Determining Earth Evolution from Palaeomagnetism
Louise Hawkins

Louise Hawkins

'Long-term geomagnetic field variation and it’s relation to whole-mantle convection: was the geomagnetic field weak and unstable in the Devonian-early Carboniferous?'
Natural Environment Research Council (NERC) doctoral training Partnership
Supervisors: Andy Biggin and Mimi Hill
Description: Analysis of the palaeomagnetic record indicates that the Earth’s geomagnetic field varies on timescales of 10 to 100 million years (Myr). It has been hypothesised that this behaviour is related to the total heat flow and the spatial pattern of heat flow across the core-mantle boundary (CMB), which is controlled by mantle convection (Biggin et al. 2012). Numerical modelling suggests that increasing the total heat flow, the amount of heat flow at low latitudes or both results in an increase in the frequency of field reversals and reduces the strength of the field. Dramatic changes have been observed in the Mesozoic Era and were potentially linked changes in mantle plume flux and an episode of true polar. Specifically, a peak in reversal rate in the Jurassic was associated with a weak geomagnetic field while the field was stronger during a period of a single dominant polarity in the Cretaceous (the Cretaceous Normal Superchron; CNS). This project asks: did a similar pattern occur 200 Myr earlier and could it have been related to recurring mantle processes? - Email Louise

Joseph Michael Grappone

Joseph Michael Grappone

'Building prototypes for the next generation of versatile palaeomagnetic laboratory'
Duncan Norman Scholarship, UoL, and Magnetic Measurements 
Supervisors: Andy Biggin, John Shaw (Magnetic Measurements) and Mimi Hill
Description: Palaeomagnetism is the study of magnetic records preserved in rocks and archaeological materials. Palaeomagnetic measurements are increasingly used to address a wide range of commercial, societal and scientific problems. These include dating, palaeogeographical reconstructions, drill core orientation, and documenting the variability of the Earth's magnetic field on time scales from decades to billions of years. For example, it is palaeomagnetic measurements that told us that the Earth’s magnetic field has been weakening for at least 1,000 years and, if this were to continue, we may begin a magnetic reversal or excursion in a few thousand years. A few decades ago, virtually all palaeomagnetic instrumentation was home-built. Today, much is bought “off-the-shelf” from suppliers such as Magnetic Measurements, the company that is involved in this project. However, much off this equipment is extremely expensive and relatively inflexible – designed to perform certain types of “traditional” experiments. This project is designed to help remedy this problem and will involve the building, testing, improving, and utilisation of various prototypes of novel palaeomagnetic instruments and software. Email Michael.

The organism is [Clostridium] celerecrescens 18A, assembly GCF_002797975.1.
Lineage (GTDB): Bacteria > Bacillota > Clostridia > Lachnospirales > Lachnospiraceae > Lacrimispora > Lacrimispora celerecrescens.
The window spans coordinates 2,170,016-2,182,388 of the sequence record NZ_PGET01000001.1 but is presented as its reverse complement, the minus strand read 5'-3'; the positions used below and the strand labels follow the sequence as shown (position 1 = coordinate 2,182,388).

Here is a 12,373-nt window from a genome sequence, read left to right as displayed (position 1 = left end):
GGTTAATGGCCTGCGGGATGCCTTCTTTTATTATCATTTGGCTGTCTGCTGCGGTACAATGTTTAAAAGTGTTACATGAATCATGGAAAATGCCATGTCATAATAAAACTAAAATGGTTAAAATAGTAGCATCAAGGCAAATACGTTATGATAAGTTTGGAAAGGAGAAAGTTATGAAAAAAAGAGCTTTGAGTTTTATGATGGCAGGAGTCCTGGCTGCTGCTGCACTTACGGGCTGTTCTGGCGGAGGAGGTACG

Simon Martin

Simon Martin

'The Dynamics of Magma Intrusion'
School of Environmental Sciences as a part time PhD student and part time Graduate Teaching Assistant
Supervisors: Janine Kavanagh and Andrew Biggin
Description: Intrusions are a key mechanism for the transport of magma through the crust, providing a pathway for the emplacement and development of volcanic complexes. Currently, the mechanisms associated with emplacement and propagation of magma intrusions are poorly constrained. This project utilizes petrology, rock magnetism and analogue modelling techniques to investigate the dynamics of magma flow within intrusions and how these are preserved in outcrop. Field work was conducted on sills of the British Palaeogene Igneous Province, Scotland, to investigate preserved structures. Sampling was conducted to investigate crystalline and magnetic flow fabrics along the length and breadth of intrusions. These results will be compared with analogue models to better constrain the dynamics of magma intrusions. The results have wider implications for hazard and risk assessment of volcanic systems, as the factors that influence intrusion emplacement and propagation can help to understand the triggering and dynamics of eruptions at the surface. - Email Simon